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How to stop drug and alcohol enabling

How to stop drug and alcohol enabling

When does Help become Enabling?

Anyone who has dealt with a loved one suffering from drug addiction has heard the words, “You’re not helping. You’re just enabling.” These are not easy words to hear, let alone fully understand. To make it simple, helping is when the situation actually improves. In other words, your actions have led your loved one to deal with the drug addiction , perhaps by attending a drug rehab center . Enabling, however, is when the situation worsens, and your actions have contributed to the drug addiction. Although this may seem straightforward, many people unconsciously fall into the trap of enabling. If you’ve ever wondered about your own actions, here are 3 steadfast guidelines to follow to ensure that you are not contributing to the drug addiction by “addiction enabling”.

Three ways to stop enabling your drug or alcohol addicted loved one

  1. Do not give him cash. Ever.  Cash equates to drugs. Period.  Regardless of the story he tells you, never hand him that $100 to pay his phone bill, or that $50 for groceries.  Inevitably, the cash will turn into drugs.  It is not always easy to follow-through with this as you want to believe that he is telling you the truth this time.  Drug addicts, unfortunately, are usually master manipulators and will stop at nothing to get their next fix. If you are even contemplating handing over some cash, ask yourself this: would you purchase the drugs for him? Of course you wouldn’t, but if you hand over the cash, you’re essentially getting in your car, driving to his dealer’s house, and buying the drugs for him.

    Instead, every time the question for cash arises, tell him you will put that cash towards paying for a drug rehab center.

  2. Do not bail her out.  Yes, this includes bailing her out of jail; however, bailing her out goes beyond incarceration.  When she needs a ride at 3 am, don’t go get her.  When she was up all night and now asks you to call her boss, don’t make the call.  When she asks you to do something that she should be able to do for herself, don’t do it.  Yes, this sounds scary.  What if she’s in danger when she calls you at 3 am? What if she’s about to lose her job if she calls in one more time? Yes, it is very scary to let go of her.  You are afraid you will lose her forever.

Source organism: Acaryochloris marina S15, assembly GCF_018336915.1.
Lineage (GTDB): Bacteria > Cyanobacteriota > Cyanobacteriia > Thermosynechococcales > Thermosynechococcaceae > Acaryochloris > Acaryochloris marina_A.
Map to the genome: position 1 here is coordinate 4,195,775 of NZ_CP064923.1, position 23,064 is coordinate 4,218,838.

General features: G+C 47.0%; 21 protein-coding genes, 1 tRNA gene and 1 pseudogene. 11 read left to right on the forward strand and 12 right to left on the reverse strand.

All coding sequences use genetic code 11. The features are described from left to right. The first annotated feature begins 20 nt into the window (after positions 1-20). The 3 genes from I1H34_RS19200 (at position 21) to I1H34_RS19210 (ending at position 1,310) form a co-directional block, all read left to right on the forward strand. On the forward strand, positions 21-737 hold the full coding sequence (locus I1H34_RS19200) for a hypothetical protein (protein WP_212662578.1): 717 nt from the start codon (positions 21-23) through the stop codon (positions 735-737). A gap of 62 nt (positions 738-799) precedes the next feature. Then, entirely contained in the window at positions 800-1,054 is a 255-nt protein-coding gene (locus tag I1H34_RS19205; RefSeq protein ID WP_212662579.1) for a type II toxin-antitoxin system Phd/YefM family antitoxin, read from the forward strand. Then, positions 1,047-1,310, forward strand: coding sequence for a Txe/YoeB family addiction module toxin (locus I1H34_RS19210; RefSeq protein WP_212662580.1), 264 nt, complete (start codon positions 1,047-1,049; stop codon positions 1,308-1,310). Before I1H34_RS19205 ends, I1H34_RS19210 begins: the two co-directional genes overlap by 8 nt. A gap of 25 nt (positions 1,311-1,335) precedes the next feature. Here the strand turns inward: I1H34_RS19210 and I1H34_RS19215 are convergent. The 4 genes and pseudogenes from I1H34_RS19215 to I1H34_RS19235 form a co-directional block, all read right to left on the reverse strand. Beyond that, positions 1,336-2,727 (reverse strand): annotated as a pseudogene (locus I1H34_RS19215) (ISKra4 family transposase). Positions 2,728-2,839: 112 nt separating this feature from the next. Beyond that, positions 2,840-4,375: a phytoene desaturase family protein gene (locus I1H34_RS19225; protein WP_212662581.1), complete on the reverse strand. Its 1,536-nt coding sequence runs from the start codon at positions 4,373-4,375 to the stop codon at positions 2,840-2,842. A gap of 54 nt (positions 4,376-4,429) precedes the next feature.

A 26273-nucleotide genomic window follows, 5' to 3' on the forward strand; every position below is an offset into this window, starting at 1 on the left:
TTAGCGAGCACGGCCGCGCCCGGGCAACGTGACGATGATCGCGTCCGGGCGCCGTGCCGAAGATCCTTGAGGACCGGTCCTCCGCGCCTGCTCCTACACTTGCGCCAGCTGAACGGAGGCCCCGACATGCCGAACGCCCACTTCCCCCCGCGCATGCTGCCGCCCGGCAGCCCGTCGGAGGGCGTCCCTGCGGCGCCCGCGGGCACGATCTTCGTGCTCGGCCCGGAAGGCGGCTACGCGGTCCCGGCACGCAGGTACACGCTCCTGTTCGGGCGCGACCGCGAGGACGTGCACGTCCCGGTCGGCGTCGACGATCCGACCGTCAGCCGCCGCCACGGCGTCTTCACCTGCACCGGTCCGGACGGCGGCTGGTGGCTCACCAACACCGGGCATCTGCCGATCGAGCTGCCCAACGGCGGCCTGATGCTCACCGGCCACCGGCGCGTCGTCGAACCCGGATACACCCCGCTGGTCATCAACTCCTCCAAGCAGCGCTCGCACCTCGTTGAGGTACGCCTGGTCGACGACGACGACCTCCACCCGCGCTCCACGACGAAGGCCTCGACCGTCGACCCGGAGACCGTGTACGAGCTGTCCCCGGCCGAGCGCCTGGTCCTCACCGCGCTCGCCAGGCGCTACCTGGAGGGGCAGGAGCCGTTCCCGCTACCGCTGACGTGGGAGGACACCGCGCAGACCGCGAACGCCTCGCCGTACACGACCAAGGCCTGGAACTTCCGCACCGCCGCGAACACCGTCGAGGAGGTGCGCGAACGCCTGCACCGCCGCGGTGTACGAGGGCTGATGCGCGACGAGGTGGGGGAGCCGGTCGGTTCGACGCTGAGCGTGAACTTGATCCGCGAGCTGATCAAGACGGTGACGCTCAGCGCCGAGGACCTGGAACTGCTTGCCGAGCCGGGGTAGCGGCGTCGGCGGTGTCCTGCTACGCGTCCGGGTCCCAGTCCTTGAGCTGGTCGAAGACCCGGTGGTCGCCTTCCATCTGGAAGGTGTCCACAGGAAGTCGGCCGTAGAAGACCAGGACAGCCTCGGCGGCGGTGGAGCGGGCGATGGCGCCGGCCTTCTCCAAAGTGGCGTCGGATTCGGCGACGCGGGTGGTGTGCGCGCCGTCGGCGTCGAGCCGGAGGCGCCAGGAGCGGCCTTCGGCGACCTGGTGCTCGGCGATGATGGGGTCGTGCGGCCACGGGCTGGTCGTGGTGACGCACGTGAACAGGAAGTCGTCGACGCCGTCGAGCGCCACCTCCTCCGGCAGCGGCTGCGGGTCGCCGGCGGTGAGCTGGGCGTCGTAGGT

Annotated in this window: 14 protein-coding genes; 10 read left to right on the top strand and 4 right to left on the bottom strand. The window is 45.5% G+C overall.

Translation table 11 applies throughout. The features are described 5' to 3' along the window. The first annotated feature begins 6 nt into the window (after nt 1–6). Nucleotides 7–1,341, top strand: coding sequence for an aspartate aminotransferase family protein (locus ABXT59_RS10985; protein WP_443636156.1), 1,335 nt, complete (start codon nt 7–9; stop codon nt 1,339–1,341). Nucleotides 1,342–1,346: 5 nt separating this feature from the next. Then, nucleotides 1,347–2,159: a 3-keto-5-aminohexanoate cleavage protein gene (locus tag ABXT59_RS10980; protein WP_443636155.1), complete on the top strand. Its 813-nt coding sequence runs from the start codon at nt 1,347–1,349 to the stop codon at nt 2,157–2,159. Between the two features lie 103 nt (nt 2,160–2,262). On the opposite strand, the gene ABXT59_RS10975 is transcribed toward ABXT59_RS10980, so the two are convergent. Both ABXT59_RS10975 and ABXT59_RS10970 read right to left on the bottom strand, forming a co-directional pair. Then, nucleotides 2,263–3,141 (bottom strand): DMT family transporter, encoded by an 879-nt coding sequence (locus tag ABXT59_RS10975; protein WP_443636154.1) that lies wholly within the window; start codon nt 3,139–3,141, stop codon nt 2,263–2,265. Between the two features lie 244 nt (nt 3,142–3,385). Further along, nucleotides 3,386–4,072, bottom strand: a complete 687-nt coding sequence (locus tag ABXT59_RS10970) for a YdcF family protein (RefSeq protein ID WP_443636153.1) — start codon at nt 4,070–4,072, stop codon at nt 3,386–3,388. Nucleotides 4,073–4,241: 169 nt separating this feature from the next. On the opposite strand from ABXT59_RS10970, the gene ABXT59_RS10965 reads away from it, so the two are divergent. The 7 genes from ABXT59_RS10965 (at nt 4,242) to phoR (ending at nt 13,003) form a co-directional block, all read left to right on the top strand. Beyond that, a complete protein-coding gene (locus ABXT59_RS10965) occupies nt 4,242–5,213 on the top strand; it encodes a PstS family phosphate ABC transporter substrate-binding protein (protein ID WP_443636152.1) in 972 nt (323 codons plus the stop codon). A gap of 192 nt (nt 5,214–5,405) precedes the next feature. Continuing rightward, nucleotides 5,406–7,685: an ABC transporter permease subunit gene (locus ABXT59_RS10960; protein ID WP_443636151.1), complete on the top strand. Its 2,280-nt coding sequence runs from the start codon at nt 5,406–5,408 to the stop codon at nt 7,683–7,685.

Instead, when the 3am call comes, offer an alternative.  Perhaps, say “I’ll come get you and take you to that drug rehab center we’ve been saving for.” Or when she does lose her job, offer to help her get her life under control by going to a program that will really help.

  3. Do not pay their way.  This goes beyond handing them money. When they ask you to pay their rent, don’t do it.  If they need a place to stay, don’t give them your couch.  Yes, they only want to borrow the car for an hour, but it’s your car, and your gas, and your liability.   But they need to eat, right? Yes, they do, but not on your dime, not with your money.  There are plenty of ways that they can get food.  Every town has a place, somewhere, that serves free food.  Maybe this type of humility is exactly what they need. There are many ways that you can inadvertently pay their way and contribute to their drug addiction.  Don’t fall into this trap.

    Is their any reason when you should pay their way?  Yes, when they are willing to attend that drug rehab center you’ve been saving for, telling them about, and ready to pay for.

Enabling is an easy trap to fall into. It appears as if there is nothing you can to do help, and that it is difficult and uncomfortable to shut your loved one out. Unfortunately, with drug addiction , this is a reality. Sometimes, the best action you can take is to do nothing until the addict is ready to seek help. This requires strength and determination on your part. In the meantime, research the drug rehab centers that are out there. Find support for yourself through friends, family members, or others who have been through similar situations. There are many drug rehab centers that offer support to family members and can give advice on what steps you should take to get your loved one to wake up and realize it’s time to live a better life. If they do not experience consequences of their actions, why would they ever stop? Remember, the best way to help is by letting go.

About the Author:
Kerry Johnson lives in the Bay area and is currently studying addiction and related issues.  She has found in her research that the model of treatment offered at offers a complete solution to drug rehabilitation.  If you plan to reproduce this article, please include the link above.